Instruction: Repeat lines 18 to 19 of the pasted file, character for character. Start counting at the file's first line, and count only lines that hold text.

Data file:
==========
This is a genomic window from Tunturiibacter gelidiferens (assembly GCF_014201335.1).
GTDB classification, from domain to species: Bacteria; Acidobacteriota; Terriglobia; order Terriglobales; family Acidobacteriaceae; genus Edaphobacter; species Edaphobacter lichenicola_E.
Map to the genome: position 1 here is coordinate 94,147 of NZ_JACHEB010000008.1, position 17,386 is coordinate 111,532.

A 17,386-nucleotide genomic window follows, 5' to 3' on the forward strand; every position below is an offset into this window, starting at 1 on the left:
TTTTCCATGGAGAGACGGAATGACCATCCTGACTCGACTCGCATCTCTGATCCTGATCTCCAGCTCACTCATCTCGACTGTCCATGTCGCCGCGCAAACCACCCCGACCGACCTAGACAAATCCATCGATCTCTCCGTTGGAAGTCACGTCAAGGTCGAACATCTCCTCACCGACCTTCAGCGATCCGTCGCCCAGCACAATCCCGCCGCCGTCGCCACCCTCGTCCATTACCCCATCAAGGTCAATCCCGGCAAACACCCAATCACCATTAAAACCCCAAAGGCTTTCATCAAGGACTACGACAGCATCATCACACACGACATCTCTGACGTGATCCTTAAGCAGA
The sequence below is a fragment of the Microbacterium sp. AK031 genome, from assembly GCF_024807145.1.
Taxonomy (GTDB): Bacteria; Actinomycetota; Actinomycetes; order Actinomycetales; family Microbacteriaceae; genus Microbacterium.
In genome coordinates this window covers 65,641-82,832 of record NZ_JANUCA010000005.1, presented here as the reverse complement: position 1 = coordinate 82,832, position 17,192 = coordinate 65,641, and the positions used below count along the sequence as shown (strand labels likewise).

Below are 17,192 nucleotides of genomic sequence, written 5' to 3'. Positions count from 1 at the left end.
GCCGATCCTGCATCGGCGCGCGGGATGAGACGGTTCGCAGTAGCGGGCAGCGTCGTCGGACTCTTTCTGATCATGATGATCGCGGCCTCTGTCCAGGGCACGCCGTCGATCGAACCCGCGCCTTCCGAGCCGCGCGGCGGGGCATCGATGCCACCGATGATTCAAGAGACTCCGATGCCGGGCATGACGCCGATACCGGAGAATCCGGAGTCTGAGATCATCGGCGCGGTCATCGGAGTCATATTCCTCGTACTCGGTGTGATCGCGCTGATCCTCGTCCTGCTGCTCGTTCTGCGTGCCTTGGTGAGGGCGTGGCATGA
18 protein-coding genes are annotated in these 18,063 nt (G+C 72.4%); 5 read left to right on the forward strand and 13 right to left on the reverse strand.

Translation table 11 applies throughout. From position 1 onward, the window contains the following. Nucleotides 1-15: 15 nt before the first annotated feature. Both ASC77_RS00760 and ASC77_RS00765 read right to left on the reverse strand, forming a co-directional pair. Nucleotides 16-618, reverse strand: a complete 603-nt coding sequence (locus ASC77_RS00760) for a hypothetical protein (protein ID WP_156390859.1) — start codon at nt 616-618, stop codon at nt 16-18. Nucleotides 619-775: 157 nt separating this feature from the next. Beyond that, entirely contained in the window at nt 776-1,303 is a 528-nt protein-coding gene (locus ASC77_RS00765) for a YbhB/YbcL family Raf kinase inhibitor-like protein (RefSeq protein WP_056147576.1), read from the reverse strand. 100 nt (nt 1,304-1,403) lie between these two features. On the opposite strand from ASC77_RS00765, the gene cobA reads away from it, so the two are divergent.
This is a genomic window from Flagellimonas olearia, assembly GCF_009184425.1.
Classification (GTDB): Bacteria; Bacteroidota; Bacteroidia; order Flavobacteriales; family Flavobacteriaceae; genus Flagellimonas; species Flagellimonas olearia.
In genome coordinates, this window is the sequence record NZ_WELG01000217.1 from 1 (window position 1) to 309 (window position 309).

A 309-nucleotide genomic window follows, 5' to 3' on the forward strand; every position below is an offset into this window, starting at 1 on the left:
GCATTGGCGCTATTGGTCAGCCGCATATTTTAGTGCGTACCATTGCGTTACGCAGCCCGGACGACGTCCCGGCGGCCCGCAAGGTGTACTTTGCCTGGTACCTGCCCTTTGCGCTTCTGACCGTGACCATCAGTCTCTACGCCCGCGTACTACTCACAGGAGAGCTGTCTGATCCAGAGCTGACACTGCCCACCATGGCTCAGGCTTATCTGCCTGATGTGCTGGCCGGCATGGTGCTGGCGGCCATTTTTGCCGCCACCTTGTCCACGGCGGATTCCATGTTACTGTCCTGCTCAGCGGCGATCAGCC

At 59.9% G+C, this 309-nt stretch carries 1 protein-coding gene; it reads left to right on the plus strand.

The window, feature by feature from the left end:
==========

At 59.9% G+C, this 309-nt stretch carries 1 protein-coding gene; it reads left to right on the plus strand.

The window, feature by feature from the left end: